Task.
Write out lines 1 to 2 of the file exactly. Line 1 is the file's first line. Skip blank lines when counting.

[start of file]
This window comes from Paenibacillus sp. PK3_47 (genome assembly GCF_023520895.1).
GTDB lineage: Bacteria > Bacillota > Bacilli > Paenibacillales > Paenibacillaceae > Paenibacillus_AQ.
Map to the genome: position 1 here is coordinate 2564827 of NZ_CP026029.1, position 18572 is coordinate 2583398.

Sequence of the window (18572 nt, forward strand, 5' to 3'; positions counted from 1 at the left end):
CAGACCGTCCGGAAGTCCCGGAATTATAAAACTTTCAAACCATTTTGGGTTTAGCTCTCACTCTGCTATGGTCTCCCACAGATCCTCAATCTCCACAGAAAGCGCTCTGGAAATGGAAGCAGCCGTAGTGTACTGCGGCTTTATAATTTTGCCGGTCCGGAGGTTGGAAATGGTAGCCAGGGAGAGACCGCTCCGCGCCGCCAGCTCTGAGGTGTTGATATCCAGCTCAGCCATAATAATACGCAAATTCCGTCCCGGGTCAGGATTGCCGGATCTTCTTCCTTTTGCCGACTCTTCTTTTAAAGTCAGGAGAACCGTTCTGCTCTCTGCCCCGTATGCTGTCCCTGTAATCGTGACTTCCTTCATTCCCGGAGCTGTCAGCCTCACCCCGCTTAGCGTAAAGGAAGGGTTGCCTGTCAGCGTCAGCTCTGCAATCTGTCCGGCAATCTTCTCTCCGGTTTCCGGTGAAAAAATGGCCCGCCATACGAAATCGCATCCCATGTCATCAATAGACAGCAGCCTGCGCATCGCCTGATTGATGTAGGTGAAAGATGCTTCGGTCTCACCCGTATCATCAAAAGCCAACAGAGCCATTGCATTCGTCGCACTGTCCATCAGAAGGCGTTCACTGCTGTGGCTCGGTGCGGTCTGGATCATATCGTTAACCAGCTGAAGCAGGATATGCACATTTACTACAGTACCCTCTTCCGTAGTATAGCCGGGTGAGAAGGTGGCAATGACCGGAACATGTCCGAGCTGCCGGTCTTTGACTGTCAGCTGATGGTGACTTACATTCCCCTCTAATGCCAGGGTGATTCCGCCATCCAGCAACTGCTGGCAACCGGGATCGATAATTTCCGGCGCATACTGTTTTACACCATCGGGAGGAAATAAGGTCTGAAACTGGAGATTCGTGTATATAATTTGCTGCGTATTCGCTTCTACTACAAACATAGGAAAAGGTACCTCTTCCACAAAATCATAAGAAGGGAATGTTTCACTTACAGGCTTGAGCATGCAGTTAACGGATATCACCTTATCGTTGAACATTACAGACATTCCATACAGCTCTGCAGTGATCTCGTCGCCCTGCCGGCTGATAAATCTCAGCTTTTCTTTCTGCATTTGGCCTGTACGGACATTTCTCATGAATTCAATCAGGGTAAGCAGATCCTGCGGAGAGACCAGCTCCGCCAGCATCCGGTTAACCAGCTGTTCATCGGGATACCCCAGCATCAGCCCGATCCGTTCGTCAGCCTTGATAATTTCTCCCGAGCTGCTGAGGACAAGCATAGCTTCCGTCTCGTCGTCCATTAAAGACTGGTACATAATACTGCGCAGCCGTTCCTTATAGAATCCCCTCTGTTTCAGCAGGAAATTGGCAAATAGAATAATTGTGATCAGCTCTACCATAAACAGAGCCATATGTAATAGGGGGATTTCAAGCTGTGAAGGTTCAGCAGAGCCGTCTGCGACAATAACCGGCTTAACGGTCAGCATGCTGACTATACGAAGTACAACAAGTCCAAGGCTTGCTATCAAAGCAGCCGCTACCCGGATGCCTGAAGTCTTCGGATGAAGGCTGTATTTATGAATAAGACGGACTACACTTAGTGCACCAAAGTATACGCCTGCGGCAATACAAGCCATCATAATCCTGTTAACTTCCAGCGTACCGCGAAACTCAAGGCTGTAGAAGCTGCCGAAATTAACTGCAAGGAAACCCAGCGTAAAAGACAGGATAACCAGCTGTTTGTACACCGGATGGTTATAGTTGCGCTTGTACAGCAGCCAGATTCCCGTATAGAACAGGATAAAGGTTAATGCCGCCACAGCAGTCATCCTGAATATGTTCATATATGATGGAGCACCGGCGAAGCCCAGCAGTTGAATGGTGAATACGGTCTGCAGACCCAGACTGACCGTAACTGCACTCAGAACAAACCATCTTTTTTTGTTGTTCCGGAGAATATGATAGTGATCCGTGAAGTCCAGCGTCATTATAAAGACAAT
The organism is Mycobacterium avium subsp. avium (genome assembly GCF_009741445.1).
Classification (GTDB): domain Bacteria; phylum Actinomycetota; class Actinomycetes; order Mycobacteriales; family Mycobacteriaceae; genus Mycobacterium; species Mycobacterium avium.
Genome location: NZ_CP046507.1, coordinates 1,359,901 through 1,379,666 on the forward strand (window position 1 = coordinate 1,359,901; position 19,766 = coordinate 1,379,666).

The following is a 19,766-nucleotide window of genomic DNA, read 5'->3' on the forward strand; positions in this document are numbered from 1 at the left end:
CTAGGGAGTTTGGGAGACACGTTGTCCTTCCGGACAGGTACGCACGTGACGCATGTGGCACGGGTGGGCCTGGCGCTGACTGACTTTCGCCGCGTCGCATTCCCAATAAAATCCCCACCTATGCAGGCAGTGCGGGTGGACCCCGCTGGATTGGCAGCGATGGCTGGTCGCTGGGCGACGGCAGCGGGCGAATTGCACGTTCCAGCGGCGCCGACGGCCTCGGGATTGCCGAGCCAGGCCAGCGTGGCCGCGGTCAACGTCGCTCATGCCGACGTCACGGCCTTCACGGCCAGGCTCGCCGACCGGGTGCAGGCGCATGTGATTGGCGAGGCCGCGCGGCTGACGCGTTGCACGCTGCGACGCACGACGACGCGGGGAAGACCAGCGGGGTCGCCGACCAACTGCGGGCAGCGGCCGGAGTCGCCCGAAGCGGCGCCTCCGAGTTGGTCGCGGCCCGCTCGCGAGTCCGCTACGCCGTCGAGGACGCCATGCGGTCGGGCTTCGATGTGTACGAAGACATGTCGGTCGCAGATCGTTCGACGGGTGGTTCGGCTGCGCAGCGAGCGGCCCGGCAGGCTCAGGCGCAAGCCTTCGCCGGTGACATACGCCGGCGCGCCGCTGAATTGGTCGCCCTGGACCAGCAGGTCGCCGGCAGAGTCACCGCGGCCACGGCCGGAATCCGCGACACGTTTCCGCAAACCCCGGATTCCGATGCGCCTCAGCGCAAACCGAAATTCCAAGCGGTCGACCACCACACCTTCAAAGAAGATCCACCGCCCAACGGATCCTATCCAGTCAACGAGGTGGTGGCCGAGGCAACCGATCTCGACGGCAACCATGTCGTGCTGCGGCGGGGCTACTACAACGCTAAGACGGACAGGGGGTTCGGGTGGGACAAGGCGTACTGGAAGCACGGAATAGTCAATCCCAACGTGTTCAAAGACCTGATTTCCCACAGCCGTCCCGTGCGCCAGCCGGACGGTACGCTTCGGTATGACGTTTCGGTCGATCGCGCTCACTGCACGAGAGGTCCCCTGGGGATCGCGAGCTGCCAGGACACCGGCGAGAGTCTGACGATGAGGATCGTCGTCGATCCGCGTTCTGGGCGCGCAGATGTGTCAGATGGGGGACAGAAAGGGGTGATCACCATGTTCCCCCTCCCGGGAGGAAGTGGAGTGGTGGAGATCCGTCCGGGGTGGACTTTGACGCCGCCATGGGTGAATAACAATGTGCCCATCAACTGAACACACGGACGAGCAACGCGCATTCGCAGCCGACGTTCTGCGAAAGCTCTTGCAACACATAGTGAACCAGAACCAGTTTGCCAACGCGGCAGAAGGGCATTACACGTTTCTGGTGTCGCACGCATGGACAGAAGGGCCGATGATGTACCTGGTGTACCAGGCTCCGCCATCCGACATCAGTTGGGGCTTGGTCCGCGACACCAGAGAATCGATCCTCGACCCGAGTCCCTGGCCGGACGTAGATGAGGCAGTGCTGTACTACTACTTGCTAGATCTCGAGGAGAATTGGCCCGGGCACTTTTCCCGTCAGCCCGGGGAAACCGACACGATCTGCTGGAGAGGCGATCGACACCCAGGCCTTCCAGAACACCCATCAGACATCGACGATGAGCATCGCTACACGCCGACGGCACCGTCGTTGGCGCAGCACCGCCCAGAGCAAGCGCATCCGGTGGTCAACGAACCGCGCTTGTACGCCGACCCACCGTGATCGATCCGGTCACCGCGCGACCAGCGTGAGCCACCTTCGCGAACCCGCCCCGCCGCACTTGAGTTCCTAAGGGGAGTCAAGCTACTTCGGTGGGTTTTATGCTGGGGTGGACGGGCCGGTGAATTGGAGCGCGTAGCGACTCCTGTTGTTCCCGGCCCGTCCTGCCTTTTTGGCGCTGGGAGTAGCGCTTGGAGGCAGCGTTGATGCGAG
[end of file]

This window comes from Paenibacillus sp. PK3_47 (genome assembly GCF_023520895.1).
GTDB lineage: Bacteria > Bacillota > Bacilli > Paenibacillales > Paenibacillaceae > Paenibacillus_AQ.